Sunday, Bloody Sunday: My Left Foot


Wherein a milquetoast sends dispatches from the continuing kitchen sink drama of poorly organised sport…


I paraphrase, but that’s more or less the sum of my experience in playing Sunday league football against ‘clever’ right-backs. I am left-footed, and play as a left-winger. I occupy the philosophical space between derring-do and swashbuckling. I run at terrifying leg-speeds. When congested, I run so fast that it loosens phlegm, and leaves blurred lines trailing from my nose as I run, like lines of motion arcing from the limbs of a comic book character that is clearly moving very quickly indeed. Spectating old men watch in awe of this greyhound of a winger, fulsome in his old-fashioned wing-play, harking back to the days of Stanley Matthews, before he sold out and became a “Sir”. The fact of the matter is – I favour my left foot.

Sunday League football is awash with empty platitudes that can be screamed at unnecessary volume across soggy, woebegone pitches, in an effort to appear tactically insightful. Some of the more ambitious players attempt to target individual threats without modern essentials such as punditry and television replays, and try and rely on their own observational nous. The target of such men is to convey this message: “I HAVE SPOTTED A GLARING WEAKNESS. EXPLOIT THIS AND WE SHALL TRIUMPH.” Nothing captures the essence of this intelligence and cunning more than successfully identifying a player who favours his left foot.

Nobody ever shouts “RIGHT FOOT! RIGHT FOOOOOOT!!!” do they? Imagine it now. Imagine a 16 stone hurly-burly hulk of a centre-back shouting that as they furtively jog backwards, anticipating attack. It never happens, because nearly everybody is right-footed. Left-footed players, as I have found to my immeasurable benefit in my lifetime, are harder to find. Right-footed players can get by using their left feet of course, because there’s more of them. They all join up during the summer holidays, the right-footed players, and practise kicking footballs with their left feet, and puzzle over how anyone could do this all the time? They struggle to comprehend how different the lives of these people must be like to their own, if there is anything about them that resembles normalcy. Do they have regular jobs? Do they still have pudding after the main course? Have they ever truly felt this emotion we call love?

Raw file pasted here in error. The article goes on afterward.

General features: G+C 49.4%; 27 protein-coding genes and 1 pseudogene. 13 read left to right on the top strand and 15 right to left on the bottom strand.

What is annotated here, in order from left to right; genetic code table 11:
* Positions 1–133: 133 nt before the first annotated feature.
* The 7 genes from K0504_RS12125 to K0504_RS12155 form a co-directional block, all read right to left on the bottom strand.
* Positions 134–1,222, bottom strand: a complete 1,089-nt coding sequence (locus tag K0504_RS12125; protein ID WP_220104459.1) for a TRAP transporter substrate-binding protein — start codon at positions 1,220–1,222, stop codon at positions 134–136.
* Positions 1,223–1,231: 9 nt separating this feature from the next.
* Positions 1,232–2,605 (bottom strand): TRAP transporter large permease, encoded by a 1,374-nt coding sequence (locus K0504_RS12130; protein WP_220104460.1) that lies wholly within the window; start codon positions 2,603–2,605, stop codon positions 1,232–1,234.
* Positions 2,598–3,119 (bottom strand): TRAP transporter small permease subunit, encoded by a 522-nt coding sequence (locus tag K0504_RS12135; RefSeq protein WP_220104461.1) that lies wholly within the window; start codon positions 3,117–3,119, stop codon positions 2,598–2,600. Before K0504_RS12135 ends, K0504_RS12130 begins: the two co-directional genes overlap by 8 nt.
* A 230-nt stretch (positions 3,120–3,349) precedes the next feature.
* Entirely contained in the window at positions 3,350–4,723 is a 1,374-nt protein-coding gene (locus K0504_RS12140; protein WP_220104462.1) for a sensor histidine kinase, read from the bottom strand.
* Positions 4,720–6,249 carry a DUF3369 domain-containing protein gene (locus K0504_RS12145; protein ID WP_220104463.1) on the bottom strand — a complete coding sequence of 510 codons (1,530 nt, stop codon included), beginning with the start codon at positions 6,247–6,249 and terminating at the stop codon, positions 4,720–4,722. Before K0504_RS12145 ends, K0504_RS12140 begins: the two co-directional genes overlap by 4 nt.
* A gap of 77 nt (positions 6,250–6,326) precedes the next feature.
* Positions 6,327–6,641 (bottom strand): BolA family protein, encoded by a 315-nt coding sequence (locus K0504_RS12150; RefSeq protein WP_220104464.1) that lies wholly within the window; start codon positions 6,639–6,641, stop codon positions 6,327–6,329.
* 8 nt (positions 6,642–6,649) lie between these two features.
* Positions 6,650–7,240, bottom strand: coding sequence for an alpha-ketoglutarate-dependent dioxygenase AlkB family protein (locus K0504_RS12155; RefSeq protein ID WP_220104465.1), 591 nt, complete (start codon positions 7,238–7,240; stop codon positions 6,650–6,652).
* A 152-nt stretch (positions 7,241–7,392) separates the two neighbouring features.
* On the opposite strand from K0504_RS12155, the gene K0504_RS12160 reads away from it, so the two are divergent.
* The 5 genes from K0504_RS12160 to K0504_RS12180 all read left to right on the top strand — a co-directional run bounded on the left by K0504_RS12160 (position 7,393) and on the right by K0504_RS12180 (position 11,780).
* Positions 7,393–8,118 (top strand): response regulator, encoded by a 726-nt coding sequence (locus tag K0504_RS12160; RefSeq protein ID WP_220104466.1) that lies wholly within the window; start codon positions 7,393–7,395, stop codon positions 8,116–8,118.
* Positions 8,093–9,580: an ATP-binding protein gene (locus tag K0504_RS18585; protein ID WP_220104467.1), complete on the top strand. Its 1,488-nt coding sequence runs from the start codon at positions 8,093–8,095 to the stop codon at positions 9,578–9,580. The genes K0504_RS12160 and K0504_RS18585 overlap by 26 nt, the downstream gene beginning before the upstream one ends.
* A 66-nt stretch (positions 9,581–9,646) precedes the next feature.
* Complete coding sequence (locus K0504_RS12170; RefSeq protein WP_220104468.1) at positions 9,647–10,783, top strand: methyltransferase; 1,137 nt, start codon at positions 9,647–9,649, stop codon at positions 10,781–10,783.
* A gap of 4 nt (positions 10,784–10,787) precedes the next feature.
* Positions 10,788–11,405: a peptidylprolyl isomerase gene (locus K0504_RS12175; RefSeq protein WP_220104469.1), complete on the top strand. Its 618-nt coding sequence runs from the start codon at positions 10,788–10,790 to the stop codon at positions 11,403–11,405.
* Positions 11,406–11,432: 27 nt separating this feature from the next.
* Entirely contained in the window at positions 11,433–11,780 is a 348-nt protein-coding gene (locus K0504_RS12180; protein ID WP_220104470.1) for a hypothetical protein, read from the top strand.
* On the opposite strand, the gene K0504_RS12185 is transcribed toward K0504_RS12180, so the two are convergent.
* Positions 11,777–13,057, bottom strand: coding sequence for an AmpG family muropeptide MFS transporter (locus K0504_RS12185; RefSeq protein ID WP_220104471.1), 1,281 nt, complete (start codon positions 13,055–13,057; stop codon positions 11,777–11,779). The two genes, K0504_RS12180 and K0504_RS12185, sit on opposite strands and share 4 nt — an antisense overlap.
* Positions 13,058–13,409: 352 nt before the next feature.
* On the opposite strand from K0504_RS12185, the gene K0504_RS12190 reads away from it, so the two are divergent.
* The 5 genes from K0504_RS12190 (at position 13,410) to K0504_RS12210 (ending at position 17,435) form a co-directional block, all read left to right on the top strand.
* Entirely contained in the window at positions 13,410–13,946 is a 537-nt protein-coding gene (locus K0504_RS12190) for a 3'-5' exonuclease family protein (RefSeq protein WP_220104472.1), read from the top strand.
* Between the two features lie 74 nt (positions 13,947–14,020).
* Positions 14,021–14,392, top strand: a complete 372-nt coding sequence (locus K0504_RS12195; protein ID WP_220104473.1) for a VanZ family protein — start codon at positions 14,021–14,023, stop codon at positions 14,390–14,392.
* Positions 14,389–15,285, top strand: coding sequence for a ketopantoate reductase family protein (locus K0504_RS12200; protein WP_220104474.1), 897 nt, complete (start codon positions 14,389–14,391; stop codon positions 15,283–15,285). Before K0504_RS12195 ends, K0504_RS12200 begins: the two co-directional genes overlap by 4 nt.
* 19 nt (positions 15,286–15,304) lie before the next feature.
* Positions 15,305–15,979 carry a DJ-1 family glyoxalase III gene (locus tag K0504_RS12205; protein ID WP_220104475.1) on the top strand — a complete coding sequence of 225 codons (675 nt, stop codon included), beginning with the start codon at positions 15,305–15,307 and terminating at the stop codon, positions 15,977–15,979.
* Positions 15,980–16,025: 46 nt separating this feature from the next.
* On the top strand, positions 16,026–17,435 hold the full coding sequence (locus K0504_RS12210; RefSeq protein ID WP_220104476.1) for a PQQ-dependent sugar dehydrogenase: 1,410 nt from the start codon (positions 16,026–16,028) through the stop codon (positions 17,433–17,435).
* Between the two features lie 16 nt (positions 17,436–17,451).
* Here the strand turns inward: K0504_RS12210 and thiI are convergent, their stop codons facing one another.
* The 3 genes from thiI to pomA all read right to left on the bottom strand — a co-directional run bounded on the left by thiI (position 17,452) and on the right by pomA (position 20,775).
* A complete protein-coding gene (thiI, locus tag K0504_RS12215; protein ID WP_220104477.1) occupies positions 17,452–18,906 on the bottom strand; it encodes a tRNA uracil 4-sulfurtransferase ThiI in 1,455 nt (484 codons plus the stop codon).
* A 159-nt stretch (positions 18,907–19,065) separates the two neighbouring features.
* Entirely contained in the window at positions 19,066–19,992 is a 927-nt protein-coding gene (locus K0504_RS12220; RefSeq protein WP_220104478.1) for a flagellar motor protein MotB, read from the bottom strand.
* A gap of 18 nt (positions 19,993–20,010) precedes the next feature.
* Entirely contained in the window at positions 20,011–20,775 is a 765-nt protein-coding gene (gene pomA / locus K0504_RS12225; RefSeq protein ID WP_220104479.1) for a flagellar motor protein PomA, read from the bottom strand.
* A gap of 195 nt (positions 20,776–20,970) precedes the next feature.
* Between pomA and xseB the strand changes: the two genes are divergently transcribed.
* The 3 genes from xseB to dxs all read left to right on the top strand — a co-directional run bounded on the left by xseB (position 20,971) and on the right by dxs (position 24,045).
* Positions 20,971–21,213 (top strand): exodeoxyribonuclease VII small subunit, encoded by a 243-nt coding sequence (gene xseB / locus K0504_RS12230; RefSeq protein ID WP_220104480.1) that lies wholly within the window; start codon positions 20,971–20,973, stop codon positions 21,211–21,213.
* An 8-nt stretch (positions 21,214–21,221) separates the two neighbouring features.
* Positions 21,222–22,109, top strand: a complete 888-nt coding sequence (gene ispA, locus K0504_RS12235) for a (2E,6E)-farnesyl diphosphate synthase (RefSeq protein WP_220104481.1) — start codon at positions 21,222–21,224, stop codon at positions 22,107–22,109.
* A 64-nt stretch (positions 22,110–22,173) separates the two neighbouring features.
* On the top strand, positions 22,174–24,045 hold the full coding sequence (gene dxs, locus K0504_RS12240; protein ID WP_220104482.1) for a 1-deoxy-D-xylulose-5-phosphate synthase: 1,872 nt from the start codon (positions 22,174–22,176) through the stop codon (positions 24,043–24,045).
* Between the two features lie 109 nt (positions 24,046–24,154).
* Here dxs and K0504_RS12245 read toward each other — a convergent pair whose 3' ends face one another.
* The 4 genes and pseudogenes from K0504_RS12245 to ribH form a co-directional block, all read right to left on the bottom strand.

To them, the left-footed player represents everything they stand against. The left-footed player is alien, awkward, anathema. They see them in the warm-up, juggling footballs using their left foot, the right one just planted there, collecting mud, looking listless and pathetic, and this insults them. “What are you trying to say?” they implore wordlessly between neanderthal grunts. The ball comes to the left footed player and they control it, they dribble with it, their head rises, looking for space, and they realise that nobody is moving. Has the game stopped for an injury? No. The captain of the opposing team is shouting “LEFT FOOOOOOT!” and everyone stops to observe that, yes, this is correct. This is where tactics come into play in real life, when a ‘defender’ attempts to ‘force’ the ‘player’ onto his ‘weaker foot’ so he can’t inflict any ‘damage’ ‘.’

That player is me, and eventually I am ushered into uncomfortable positions, and I have no use but to attempt a shot with my right foot. It turns out not so much a kick, but a vague implication of menace as my leg swings wildly. The ball dribbles tamely away. The captain nods sagely and shouts again: “NO RIGHT FOOT!”.

* Further reading, poindexter: The Sinister Ones


11 thoughts on “Sunday, Bloody Sunday: My Left Foot

  1. Pingback: Sunday Bloody Sunday: What I Talk About When I Talk About Running | Ruud Gullit Sitting On A Shed

  2. It is true. Whatever continent you play poorly on and whatever language they are shouting. But the pleasure, when you score anyway, with that very same Left Foot… is also true that we live shorter lives (nine years on average), but while they last….